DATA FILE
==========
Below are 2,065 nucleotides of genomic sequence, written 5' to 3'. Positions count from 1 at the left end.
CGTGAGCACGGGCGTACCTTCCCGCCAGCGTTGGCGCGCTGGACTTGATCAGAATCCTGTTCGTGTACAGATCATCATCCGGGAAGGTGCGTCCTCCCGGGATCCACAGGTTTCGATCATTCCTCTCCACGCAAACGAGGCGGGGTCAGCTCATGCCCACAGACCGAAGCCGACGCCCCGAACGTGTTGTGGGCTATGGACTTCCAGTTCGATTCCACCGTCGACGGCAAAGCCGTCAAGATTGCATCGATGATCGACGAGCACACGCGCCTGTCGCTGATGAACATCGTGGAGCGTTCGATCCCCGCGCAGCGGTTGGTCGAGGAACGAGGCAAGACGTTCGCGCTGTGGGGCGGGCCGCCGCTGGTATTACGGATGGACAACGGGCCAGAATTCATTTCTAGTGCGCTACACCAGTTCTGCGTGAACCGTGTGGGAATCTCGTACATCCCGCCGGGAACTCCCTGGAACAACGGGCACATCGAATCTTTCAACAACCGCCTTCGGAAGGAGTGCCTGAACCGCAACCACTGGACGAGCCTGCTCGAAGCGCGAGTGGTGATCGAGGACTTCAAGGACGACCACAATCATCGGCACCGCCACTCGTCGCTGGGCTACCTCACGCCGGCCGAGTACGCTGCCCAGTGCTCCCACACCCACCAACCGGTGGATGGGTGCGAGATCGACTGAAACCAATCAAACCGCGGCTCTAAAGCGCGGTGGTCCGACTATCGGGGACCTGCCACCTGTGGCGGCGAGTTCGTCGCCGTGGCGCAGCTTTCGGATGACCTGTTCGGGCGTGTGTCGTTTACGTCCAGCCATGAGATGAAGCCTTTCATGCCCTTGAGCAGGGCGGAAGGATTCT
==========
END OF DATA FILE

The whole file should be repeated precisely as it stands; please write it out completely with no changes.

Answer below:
Below are 2,065 nucleotides of genomic sequence, written 5' to 3'. Positions count from 1 at the left end.
CGTGAGCACGGGCGTACCTTCCCGCCAGCGTTGGCGCGCTGGACTTGATCAGAATCCTGTTCGTGTACAGATCATCATCCGGGAAGGTGCGTCCTCCCGGGATCCACAGGTTTCGATCATTCCTCTCCACGCAAACGAGGCGGGGTCAGCTCATGCCCACAGACCGAAGCCGACGCCCCGAACGTGTTGTGGGCTATGGACTTCCAGTTCGATTCCACCGTCGACGGCAAAGCCGTCAAGATTGCATCGATGATCGACGAGCACACGCGCCTGTCGCTGATGAACATCGTGGAGCGTTCGATCCCCGCGCAGCGGTTGGTCGAGGAACGAGGCAAGACGTTCGCGCTGTGGGGCGGGCCGCCGCTGGTATTACGGATGGACAACGGGCCAGAATTCATTTCTAGTGCGCTACACCAGTTCTGCGTGAACCGTGTGGGAATCTCGTACATCCCGCCGGGAACTCCCTGGAACAACGGGCACATCGAATCTTTCAACAACCGCCTTCGGAAGGAGTGCCTGAACCGCAACCACTGGACGAGCCTGCTCGAAGCGCGAGTGGTGATCGAGGACTTCAAGGACGACCACAATCATCGGCACCGCCACTCGTCGCTGGGCTACCTCACGCCGGCCGAGTACGCTGCCCAGTGCTCCCACACCCACCAACCGGTGGATGGGTGCGAGATCGACTGAAACCAATCAAACCGCGGCTCTAAAGCGCGGTGGTCCGACTATCGGGGACCTGCCACCTGTGGCGGCGAGTTCGTCGCCGTGGCGCAGCTTTCGGATGACCTGTTCGGGCGTGTGTCGTTTACGTCCAGCCATGAGATGAAGCCTTTCATGCCCTTGAGCAGGGCGGAAGGATTCT